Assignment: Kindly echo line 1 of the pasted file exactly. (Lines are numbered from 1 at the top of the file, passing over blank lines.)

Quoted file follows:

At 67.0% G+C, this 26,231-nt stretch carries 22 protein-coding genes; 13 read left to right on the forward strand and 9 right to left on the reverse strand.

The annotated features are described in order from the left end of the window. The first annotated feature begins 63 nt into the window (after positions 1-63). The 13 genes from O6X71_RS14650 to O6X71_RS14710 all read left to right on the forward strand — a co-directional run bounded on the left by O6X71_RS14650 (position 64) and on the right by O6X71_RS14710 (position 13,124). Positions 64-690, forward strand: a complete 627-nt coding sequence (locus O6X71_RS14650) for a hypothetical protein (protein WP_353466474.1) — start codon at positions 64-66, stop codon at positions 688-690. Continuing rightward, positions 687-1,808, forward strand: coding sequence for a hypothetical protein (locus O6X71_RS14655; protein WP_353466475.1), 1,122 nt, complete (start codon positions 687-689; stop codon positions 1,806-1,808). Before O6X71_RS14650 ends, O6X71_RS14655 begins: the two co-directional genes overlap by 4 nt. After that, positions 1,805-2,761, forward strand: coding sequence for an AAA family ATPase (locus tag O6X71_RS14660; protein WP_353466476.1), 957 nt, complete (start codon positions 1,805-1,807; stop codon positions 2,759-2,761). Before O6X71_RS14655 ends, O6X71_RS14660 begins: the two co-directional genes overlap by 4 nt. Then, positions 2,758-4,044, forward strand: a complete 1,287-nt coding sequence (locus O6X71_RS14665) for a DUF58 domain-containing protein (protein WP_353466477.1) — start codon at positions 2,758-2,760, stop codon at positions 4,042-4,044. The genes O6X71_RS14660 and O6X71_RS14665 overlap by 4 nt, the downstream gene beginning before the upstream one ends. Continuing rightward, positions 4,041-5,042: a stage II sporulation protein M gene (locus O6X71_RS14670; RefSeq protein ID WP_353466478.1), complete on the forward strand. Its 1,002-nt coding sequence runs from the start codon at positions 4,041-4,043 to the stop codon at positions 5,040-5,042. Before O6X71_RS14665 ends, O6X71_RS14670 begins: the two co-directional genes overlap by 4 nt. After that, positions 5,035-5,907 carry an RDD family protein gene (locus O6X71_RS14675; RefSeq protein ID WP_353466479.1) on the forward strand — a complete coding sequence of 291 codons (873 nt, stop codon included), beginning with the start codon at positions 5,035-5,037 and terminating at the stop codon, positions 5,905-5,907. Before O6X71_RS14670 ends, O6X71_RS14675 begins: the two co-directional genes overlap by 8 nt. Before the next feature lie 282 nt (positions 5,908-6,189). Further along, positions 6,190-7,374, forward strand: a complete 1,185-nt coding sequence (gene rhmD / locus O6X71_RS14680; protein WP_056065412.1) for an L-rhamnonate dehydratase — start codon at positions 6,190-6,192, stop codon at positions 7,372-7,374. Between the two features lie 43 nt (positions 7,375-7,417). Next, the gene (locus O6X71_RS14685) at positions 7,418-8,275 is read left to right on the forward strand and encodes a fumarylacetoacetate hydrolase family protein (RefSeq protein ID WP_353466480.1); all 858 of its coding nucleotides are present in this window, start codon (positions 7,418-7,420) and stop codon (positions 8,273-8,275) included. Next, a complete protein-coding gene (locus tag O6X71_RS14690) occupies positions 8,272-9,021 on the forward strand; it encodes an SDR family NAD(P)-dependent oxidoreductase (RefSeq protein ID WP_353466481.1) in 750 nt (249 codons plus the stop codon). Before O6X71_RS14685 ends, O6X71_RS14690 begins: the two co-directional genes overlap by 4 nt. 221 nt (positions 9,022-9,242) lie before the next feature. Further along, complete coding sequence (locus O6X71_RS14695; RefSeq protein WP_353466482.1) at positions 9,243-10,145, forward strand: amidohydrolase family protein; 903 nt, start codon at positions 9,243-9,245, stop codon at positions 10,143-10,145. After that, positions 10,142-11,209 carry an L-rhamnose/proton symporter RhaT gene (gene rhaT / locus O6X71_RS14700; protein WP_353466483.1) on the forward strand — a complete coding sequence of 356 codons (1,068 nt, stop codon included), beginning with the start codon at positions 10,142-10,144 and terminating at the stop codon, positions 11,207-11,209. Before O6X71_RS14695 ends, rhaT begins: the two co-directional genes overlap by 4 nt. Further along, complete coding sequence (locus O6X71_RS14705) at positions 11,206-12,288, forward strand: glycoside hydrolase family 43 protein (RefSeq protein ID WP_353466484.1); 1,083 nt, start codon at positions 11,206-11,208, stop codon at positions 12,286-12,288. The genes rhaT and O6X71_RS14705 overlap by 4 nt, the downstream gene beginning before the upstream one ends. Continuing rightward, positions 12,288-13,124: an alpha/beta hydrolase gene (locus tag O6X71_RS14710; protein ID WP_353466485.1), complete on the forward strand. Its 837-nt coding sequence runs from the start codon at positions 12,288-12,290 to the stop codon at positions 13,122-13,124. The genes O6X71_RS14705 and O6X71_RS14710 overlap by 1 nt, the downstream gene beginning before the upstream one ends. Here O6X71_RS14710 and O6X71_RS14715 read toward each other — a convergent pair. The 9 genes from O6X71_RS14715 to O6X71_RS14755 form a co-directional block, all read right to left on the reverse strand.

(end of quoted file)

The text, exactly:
At 67.0% G+C, this 26,231-nt stretch carries 22 protein-coding genes; 13 read left to right on the forward strand and 9 right to left on the reverse strand.